Democrats grapple with faltering filibuster pushSeptember 15, 2021
Anti-filibuster advocates are preparing a last stand to gut the Senate’s supermajority requirement by spotlighting a sweeping Democratic election reform bill. Their chances aren’t looking good.
The effort is uphill and potentially impossible, given several Democratic moderates' entrenched opposition to changing the 60-vote requirement for most legislation. All 50 Democratic votes would need to get on board for a change to the Senate rules, and Sen. Joe Manchin said on Tuesday that he’s focused on finding 10 Republican votes for a new elections compromise that he helped shape.
“I’m not talking about that at all," the West Virginia centrist said of potential rules changes after addressing the question countless times amid rising opposition to the filibuster in his party. Manchin even met with GOP leader Mitch McConnell to pitch his elections bill on Tuesday afternoon and said afterward that the filibuster didn’t come up.
And as Democrats’ long-running internal debate over the fate of the filibuster nears its decisive moment, some in the party want to press pause on what could be a messy fight over the Senate’s rules until other must-pass matters advance, given their thin majorities in the House and Senate. That sentiment was borne out by interviews with more than a dozen Democrats on Tuesday.
But some of Manchin's caucus colleagues are unsure when he and other leery moderates will be ready for that conversation, if ever. Sen. Chris Coons (D-Del.), a close ally of President Joe Biden, said of the filibuster debate that could antagonize Manchin and others: “Let’s not get there yet.”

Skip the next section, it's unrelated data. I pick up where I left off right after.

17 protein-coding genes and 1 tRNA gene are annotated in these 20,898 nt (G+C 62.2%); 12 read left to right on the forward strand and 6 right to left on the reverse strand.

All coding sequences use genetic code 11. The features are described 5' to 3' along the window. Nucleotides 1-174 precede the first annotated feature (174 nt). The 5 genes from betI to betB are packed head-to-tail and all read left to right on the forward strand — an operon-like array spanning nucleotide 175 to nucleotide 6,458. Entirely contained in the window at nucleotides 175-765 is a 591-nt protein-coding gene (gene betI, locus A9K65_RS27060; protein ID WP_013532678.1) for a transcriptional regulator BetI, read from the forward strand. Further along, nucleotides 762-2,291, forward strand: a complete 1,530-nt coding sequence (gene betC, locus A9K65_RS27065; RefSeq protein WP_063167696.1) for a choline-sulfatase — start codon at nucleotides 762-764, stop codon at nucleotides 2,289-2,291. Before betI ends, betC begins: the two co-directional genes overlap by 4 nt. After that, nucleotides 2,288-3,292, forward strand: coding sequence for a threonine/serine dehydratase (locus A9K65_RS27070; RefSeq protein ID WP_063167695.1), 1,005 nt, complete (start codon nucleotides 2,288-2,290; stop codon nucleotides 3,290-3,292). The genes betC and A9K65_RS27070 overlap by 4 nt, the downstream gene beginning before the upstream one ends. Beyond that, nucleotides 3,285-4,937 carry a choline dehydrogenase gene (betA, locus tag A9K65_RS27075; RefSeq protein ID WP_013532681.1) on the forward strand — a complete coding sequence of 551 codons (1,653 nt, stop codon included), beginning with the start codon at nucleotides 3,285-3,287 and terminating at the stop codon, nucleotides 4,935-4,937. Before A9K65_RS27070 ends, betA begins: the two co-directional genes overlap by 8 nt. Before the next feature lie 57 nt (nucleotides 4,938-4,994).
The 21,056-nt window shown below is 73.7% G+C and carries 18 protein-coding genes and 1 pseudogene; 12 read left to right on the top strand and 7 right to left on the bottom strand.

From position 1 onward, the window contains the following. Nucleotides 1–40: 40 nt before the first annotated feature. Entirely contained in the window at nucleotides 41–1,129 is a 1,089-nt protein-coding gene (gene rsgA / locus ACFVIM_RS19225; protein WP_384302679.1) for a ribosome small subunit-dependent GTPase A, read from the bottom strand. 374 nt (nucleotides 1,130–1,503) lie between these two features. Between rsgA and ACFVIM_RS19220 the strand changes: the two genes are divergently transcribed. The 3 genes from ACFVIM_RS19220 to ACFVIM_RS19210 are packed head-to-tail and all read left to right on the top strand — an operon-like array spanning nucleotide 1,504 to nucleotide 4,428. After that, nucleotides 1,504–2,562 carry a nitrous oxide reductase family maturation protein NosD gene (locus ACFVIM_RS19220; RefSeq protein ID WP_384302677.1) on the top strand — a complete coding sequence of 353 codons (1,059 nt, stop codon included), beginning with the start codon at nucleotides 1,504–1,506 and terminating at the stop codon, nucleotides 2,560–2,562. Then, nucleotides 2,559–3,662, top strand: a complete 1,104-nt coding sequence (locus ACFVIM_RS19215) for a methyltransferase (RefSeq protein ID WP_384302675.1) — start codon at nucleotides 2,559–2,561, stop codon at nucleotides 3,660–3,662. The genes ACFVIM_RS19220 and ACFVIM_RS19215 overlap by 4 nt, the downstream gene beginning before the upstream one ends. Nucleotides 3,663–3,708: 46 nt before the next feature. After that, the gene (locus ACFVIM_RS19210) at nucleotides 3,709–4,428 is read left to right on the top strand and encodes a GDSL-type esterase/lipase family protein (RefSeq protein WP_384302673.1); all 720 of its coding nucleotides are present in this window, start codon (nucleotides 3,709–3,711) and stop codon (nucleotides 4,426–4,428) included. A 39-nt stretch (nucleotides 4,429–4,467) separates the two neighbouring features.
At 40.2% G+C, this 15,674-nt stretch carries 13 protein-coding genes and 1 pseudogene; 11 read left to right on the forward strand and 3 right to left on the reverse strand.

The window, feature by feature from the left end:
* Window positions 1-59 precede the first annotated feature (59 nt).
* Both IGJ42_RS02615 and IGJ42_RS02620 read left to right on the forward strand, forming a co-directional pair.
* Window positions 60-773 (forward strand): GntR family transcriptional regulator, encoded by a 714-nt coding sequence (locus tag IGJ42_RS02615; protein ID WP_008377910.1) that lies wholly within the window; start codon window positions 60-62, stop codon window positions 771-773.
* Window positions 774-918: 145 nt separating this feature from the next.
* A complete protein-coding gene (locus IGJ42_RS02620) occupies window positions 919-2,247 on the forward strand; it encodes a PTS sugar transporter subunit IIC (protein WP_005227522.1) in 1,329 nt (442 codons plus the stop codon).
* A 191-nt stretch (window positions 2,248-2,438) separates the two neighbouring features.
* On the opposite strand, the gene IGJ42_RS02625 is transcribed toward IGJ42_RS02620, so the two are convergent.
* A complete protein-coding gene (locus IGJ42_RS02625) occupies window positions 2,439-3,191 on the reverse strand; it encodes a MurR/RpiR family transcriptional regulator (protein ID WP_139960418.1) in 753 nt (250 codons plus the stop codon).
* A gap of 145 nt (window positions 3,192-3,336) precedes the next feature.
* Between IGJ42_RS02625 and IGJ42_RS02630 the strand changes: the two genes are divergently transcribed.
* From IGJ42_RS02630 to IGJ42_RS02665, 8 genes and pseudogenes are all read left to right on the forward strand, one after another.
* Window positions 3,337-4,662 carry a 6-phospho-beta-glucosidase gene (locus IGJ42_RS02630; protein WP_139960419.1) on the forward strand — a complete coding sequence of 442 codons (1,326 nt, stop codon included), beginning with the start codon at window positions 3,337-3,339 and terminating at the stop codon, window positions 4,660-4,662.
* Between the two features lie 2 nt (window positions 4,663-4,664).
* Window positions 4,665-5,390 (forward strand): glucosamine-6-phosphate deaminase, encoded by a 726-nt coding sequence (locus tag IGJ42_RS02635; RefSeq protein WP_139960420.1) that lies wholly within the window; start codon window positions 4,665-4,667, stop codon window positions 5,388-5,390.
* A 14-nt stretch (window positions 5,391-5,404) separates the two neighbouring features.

“We’ve got other stuff that’s got to happen. Like, right now," Coons said, citing Democrats' hopes to land a triple axel by getting a bipartisan infrastructure deal through the House alongside a multitrillion-dollar party-line spending bill. “The fight over voting rights and the filibuster is not coming to a head next week. It is coming to a head in the coming weeks if there’s no receptivity at all in the Republican [conference].”
While Senate progressives have pushed for months to nix the legislative filibuster, even those in favor of the idea aren’t publicly calling for an immediate intraparty showdown on the issue. Democrats privately acknowledge that the push for a major rules change isn’t likely to succeed at the moment, given hesitance from several members of the caucus.
“I’d like to get rid of the filibuster, sure,” said Sen. Mazie Hirono (D-Hawaii). Even so, she added, “people are not particularly prepared to talk about filibuster reform before we even have figured out that all 50 of us are on the [same] page” on the party-line social spending plan.
Such pessimism from the left comes after outside groups have spent months touting Democrats’ voting rights bill as the legislative vehicle to kill the Senate's 60-vote threshold. Many Democrats argue that opposition from Senate Republicans shouldn’t stop the bill from becoming law. Their voting compromise bill is unlikely to receive any GOP votes, let alone 10.
One of Manchin’s closest Republican allies, Maine Sen. Susan Collins, on Tuesday reiterated her reluctance to joining Democrats’ bill: “I don’t see why a state that’s doing a great job making it easy to vote should have its laws overturned by the federal government.” McConnell also panned the effort and said Republicans would not support the Manchin-backed compromise, which creates new federally mandated voting rules and requires more politically active groups to disclose their donors.